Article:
How to Buy Real Estate with Business Credit
Everyone wants to own a home of their home – it’s the American dream. But sadly, the American dream is out of reach for millions of Americans thanks to factors sometimes outside of their control (i.e., the economy & job market, the pandemic, etc.).
But buying a house the traditional way (using a conventional mortgage loan) isn’t the only option.
In fact, a lot of people buy homes with business credit instead of personal credit.
Wanna learn how to do the same? Here’s how.
But first, the benefits of buying a home with business rather than personal credit.
The Benefits of Buying Property with Business Credit
Buying property with business credit has its perks so if you’re thinking of making the leap, here’s what you need to know.
- No Personal Guarantee
When you buy a property with business credit, there’s no personal guarantee, which means you won’t have to worry about the loan affecting your personal credit score if something happens. But sometimes lenders might ask for a personal guarantee if your business credit history isn’t well-established. For example, when I applied for an Amazon business account, they told me not enough trade lines were reporting. So do the legwork beforehand so you don’t have to put your personal credit on the line.
- Potentially Better Interest Rates
By purchasing a property with business credit, you may be able to qualify for better rates, depending on what your personal credit score looks like. If your personal credit score isn’t the greatest, buying a property with business credit may be the best option for you.
- Qualify for Commercial Loans
As a business owner, you may be able to qualify for commercial loans once you build your business credit. For example, you can take out an SBA loan to purchase commercial property (but more on that later).
How to Buy Property with Business Credit
Buying property with business credit might sound like a far-fetched (and even illegal) idea to some, but there are thousands of people who do this every single day.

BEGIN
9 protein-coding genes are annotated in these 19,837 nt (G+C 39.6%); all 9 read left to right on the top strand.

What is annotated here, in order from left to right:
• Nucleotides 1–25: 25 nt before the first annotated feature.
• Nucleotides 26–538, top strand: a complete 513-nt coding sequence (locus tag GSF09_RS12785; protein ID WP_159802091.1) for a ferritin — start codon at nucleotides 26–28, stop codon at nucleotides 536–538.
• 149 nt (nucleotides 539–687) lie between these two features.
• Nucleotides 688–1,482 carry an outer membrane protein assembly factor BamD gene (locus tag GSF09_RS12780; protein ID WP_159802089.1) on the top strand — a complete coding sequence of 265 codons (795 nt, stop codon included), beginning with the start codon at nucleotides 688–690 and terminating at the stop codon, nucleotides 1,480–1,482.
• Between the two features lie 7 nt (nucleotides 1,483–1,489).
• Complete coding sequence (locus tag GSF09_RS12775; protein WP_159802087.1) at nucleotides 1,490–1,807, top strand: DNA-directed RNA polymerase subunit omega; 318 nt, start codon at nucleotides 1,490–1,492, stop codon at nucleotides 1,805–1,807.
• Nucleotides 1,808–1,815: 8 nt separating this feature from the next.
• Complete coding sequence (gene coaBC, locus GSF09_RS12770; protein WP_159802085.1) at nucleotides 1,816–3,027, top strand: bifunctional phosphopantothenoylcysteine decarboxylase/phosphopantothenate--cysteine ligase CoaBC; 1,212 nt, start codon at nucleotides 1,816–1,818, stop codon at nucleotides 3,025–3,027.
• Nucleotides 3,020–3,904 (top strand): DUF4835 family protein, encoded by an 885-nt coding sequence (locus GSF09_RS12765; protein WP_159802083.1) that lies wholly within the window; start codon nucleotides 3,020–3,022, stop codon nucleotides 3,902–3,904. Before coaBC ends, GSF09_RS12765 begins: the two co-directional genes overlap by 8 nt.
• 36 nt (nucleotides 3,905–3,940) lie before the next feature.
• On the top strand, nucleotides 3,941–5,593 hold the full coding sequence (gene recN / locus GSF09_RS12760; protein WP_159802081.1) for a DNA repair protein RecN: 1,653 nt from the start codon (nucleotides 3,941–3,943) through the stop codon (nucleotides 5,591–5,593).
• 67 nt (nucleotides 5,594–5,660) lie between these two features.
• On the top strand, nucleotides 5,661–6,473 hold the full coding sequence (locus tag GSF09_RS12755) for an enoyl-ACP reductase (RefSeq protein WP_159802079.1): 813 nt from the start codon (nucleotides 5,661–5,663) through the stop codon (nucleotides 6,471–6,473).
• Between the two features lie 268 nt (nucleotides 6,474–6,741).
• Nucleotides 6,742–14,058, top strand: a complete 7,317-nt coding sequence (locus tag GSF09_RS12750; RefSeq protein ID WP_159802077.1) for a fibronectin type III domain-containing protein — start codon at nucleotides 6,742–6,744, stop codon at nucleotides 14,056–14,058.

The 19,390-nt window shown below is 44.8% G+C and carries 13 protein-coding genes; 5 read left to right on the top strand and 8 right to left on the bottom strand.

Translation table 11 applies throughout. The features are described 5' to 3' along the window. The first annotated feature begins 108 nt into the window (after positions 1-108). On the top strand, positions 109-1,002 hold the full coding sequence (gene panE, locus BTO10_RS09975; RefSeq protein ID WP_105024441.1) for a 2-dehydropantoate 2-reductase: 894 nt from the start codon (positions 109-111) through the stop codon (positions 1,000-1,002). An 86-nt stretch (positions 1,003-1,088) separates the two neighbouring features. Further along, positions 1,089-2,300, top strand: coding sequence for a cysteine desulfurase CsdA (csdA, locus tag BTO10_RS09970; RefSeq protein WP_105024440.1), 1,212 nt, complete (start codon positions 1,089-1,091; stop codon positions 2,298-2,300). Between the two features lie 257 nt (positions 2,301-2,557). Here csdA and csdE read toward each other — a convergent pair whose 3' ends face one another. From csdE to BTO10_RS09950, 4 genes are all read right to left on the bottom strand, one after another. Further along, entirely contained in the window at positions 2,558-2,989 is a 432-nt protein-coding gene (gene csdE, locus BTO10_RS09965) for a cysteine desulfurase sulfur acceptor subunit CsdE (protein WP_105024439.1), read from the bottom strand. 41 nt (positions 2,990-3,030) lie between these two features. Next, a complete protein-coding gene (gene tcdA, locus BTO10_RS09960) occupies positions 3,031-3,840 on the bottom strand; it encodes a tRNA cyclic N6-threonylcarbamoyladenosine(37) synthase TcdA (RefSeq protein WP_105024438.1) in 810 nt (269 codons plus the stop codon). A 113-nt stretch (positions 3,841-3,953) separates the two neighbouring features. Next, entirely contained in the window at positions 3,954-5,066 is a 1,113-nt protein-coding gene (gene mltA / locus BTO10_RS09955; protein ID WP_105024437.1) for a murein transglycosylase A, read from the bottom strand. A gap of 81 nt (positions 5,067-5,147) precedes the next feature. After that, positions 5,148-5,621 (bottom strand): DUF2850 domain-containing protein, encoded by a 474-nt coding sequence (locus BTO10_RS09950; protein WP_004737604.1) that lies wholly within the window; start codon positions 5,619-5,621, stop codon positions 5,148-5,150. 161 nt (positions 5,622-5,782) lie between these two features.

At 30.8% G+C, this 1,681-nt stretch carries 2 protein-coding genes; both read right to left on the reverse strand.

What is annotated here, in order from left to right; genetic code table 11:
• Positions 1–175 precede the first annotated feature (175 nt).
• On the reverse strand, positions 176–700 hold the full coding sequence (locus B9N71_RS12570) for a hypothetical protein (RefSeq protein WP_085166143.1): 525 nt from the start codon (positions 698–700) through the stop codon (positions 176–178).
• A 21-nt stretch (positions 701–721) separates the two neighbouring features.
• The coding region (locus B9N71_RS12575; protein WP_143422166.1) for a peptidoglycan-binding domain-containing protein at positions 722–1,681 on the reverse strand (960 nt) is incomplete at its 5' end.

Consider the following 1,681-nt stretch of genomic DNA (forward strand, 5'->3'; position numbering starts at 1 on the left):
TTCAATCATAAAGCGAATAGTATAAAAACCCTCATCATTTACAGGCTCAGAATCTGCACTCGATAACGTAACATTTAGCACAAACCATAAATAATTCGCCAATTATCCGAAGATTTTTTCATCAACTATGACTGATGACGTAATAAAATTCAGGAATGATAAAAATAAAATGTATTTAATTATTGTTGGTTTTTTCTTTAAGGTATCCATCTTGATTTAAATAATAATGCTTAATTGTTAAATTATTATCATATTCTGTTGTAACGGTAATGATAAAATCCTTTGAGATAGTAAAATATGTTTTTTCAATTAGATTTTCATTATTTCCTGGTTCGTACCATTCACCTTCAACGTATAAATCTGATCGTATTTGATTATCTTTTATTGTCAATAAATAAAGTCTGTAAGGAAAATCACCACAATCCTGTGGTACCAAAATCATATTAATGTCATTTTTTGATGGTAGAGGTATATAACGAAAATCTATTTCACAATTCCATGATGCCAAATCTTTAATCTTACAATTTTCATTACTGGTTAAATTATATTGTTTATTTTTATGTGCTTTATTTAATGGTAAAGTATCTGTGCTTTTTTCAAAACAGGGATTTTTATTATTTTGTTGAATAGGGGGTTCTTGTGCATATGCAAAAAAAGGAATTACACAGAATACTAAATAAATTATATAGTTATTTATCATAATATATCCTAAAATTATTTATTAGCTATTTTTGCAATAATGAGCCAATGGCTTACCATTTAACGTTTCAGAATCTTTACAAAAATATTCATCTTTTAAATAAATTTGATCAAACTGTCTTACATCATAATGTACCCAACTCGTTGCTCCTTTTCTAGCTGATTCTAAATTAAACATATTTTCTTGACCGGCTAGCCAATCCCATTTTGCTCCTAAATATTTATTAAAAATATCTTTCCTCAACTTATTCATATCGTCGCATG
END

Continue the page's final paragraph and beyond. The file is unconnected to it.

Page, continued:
When you use business instead of personal credit to buy real estate, the risk level goes down. If you’re buying property with business credit, lenders are going to check your business credit report rather than your personal report (most of the time).
Establish Your Business Credit
Establishing your business credit is the first step in buying a property with business credit. Lenders need to know that your business can be trusted to pay back the loan. Your business credit history will tell them all they need to know to make a decision so make sure you keep your business credit in good standing once you establish a few lines of credit.
- Choose an Appropriate Business Structure.
Choosing an appropriate business structure means structuring your business as a corporation, LLC, or LLP. That’s because sole proprietorships don’t create a separate business entity. You’d still carry some of the legal liability if you were sued and you’d be personally responsible for paying back the business loan for the property. That means, debtors could go after your personal assets. That’s why this step is super important.
- Get an EIN Number.
An EIN number is an employer identification number and it helps the IRS (and other business entities) identify your business. You’ll need one if you want to get any type of business funding because lenders want to be able to verify that you’re a real business registered with the IRS. The EIN is also required to file company tax returns, apply for permits and licenses, and open a business bank account.
- Open a Business Bank Account
Speaking of business bank accounts, it’s time for you to open one of your own. If you’re a small business (which you likely are if you’re reading this), then you’ll want to choose a bank that caters to small businesses (or at least a mid-size bank that might potentially lend to you in the future). Avoid big banks like Chase and opt instead for smaller banks like PNC.
A business bank account can help you separate business expenses and personal expenses, which is important because when lenders review your bank account to make a lending decision you want to make sure things are clear as day. Otherwise, you may have trouble getting funding.
- Open up a few trade lines.
Ideally, you want to have at least 5-8 trade lines reporting to the business credit bureaus (Dun & Bradstreet, Experian Business, and Equifax Small Business).
You can establish trade lines (a Net 30 account) with companies like:
- Summa Office Supplies
- Creative Analytics
- Crown Office Supplies